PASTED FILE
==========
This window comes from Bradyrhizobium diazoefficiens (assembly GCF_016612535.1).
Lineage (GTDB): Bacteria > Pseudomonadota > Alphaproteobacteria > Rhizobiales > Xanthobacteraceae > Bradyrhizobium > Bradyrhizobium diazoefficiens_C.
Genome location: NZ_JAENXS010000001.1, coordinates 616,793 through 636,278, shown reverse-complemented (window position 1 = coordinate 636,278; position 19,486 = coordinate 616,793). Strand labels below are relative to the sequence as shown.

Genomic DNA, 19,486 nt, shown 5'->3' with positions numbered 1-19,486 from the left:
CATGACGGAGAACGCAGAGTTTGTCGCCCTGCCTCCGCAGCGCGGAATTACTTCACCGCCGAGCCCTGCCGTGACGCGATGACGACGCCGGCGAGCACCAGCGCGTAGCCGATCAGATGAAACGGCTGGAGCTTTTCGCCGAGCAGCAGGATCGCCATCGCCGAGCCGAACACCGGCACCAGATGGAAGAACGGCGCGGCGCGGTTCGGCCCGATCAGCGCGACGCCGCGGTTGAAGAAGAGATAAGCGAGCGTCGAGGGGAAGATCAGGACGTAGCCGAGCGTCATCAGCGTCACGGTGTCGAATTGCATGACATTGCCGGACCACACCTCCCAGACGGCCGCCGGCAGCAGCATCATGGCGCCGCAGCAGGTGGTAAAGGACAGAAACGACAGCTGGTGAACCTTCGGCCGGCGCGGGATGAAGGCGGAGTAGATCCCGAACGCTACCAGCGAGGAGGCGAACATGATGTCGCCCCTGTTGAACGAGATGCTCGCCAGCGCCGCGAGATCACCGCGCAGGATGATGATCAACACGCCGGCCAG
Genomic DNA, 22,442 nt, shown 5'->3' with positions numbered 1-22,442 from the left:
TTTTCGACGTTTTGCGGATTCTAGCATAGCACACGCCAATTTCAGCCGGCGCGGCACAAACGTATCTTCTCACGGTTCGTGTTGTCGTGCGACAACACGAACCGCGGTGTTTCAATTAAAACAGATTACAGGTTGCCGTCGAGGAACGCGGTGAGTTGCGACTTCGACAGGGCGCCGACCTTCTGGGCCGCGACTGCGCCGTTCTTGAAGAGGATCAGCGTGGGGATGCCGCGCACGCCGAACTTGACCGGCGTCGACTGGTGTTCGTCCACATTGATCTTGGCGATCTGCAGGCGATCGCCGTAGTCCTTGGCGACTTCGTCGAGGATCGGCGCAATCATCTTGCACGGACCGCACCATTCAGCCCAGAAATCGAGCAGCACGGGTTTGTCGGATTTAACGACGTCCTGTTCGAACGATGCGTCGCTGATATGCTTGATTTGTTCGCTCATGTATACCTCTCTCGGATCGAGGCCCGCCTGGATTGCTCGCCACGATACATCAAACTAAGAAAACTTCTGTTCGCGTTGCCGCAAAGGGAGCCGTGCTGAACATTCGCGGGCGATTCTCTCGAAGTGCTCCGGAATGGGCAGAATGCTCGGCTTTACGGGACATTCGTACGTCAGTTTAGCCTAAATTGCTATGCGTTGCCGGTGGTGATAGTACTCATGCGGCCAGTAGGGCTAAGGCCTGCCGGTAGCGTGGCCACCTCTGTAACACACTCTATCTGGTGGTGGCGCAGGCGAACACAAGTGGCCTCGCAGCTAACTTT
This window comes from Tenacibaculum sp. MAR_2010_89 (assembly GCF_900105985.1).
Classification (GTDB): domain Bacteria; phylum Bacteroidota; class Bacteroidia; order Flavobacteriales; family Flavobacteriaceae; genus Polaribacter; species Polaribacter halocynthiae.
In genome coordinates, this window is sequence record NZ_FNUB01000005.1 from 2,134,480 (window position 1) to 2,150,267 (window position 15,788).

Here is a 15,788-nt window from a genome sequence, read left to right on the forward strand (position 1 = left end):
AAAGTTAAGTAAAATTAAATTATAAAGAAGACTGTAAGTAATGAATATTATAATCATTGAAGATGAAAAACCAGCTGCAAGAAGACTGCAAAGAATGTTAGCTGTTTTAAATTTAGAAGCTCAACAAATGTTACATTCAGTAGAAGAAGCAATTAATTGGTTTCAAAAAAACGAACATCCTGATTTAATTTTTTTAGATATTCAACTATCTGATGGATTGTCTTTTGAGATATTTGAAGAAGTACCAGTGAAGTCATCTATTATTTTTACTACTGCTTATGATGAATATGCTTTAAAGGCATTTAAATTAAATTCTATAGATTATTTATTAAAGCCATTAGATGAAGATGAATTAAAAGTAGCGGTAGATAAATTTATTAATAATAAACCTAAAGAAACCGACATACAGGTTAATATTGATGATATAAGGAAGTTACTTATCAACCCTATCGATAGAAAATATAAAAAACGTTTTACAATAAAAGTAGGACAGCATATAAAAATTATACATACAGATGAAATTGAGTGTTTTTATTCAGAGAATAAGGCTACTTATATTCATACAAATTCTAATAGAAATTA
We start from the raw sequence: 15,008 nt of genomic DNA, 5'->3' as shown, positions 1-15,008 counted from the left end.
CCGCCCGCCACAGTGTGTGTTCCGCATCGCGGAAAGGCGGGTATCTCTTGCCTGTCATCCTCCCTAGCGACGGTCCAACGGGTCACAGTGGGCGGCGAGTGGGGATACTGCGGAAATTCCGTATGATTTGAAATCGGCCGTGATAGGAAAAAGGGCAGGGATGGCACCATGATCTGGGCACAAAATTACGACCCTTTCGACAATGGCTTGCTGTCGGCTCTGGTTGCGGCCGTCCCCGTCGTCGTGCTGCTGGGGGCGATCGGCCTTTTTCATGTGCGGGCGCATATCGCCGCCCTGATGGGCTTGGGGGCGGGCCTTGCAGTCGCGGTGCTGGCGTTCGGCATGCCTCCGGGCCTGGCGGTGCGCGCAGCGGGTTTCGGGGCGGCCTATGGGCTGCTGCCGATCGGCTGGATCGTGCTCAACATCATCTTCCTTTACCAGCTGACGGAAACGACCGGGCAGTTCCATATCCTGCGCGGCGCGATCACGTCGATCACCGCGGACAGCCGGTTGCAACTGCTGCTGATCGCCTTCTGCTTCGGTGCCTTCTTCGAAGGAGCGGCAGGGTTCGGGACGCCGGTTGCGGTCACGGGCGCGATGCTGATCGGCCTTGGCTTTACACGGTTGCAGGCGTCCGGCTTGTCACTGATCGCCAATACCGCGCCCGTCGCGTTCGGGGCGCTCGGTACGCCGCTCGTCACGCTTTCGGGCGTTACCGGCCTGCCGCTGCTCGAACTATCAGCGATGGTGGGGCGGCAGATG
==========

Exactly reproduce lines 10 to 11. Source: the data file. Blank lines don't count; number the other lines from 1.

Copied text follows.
In genome coordinates, this window is sequence record NZ_FNUB01000005.1 from 2,134,480 (window position 1) to 2,150,267 (window position 15,788).

Here is a 15,788-nt window from a genome sequence, read left to right on the forward strand (position 1 = left end):